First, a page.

Published by Landscape Architecture and Urbanism at University of Greenwich, London

Bosco Verticale Milan – The next step

About 20 years ago Patric Blanc left climbers behind and started to create highly designed and engineered green walls. Although intense in maintenance and not very sustainable they are fantastic if built at the right spot. Stefano Boeri took the vertical greening up another step. Two residential towers (80 m and 112 m) in the centre of Milan have been planted in 2013 with over 900 trees in different sizes, 5,000 shrubs and 11,000 floral plants. Now the apartments are about ready to move in and the final touches are made on the landscaping to get the development in shape for the EXPO 2015. Standing at the foot of the structures and looking up is a quite impressive view and immediately one wants to go up into a living room and have look out.

Bosco Verticale

The landscape architects Emanuela Borio and Laura Gatti working with Stefano Boeri, did many trials on plants before they selected them for this planting scheme. Even wind tunnel tests have been done to ensure safety of the exposed plants. The trees were pre-cultivated and managed so they could adjust to their future use. Lifting the trees up and planting them was another tricky task. Its done and it looks good.

Bosco Verticale

The dark brown background of the facade with some white elements on the balconies provide a strong contrast to the organic forms of the green. The plants are an integral part of the architectural design in this project and offer a great opportunity as they grow and mature, unlike the other components of a design, where the designer expects the materials to stay unchanged or at least to age gracefully. It will be really interesting to see how the towers change their visual appearance during seasons and over the years to come. The careful plant selection, over 1000 different species, creates a unique aesthetic and seasonal experience.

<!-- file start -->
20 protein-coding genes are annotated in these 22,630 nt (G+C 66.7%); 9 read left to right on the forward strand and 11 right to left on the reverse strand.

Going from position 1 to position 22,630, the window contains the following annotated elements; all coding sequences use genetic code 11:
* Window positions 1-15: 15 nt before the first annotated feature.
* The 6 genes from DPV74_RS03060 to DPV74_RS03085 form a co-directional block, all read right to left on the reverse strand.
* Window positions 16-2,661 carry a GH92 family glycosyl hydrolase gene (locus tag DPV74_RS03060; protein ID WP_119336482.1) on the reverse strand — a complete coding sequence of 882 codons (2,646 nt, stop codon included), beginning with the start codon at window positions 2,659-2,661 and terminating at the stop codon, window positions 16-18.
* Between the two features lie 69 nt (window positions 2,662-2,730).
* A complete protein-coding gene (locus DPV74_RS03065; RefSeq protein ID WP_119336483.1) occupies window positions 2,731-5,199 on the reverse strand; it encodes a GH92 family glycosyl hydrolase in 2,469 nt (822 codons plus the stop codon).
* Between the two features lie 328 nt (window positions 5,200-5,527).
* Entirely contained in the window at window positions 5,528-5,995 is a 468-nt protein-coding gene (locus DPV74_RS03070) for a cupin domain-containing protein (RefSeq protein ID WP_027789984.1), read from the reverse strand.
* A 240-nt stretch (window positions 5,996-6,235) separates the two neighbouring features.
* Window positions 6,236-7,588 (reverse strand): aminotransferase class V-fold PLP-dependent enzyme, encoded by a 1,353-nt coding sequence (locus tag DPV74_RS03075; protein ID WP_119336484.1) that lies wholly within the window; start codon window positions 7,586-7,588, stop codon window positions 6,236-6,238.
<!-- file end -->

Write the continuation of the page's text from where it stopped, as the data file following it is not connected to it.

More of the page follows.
Bosco Verticale

The planted towers are the equivalent of 1 ha of forest or would compensate about 10 ha of urban sprawl in the periphery.  Going vertical might help to make urban spaces not only visually more appealing, they would also be healthier. The plants filter out dust from the air and absorb CO2, while also providing shade and a cooler micro-climate in hot summer months. The mainly deciduous plants will reverse the effect in winter months and allow sun light right into the living space. It also creates additional habitats for life that is typically reserved for parks and gardens. These could be the missing links in an urban green infrastructure. To me the main advantage is still the overall positive influence of green views to people in an urban environment.

The additional costs for the planting and the supporting structures seemed be kept at bay as the apartments are sold starting from 3,000 EUR per square metre. Maintenance is key to the long term success of this project and therefore written into the contracts of the condominium. A specialised company will regularly examine, prune and replace plants if necessary.

How sustainability is this type of vertical greening? 6,500 cubic metre of water are estimated to be used per year. With individual calculations depending orientation, floor level and plants used and soil volume available the irrigation is kept to a minimum. The maintenance effort to keep the vertical forest in good shape needs to be seen over the years to come. Even if it is similar to green walls this type of forest could be another fantastic option for providing more green in urban spaces.

Bosco Verticale


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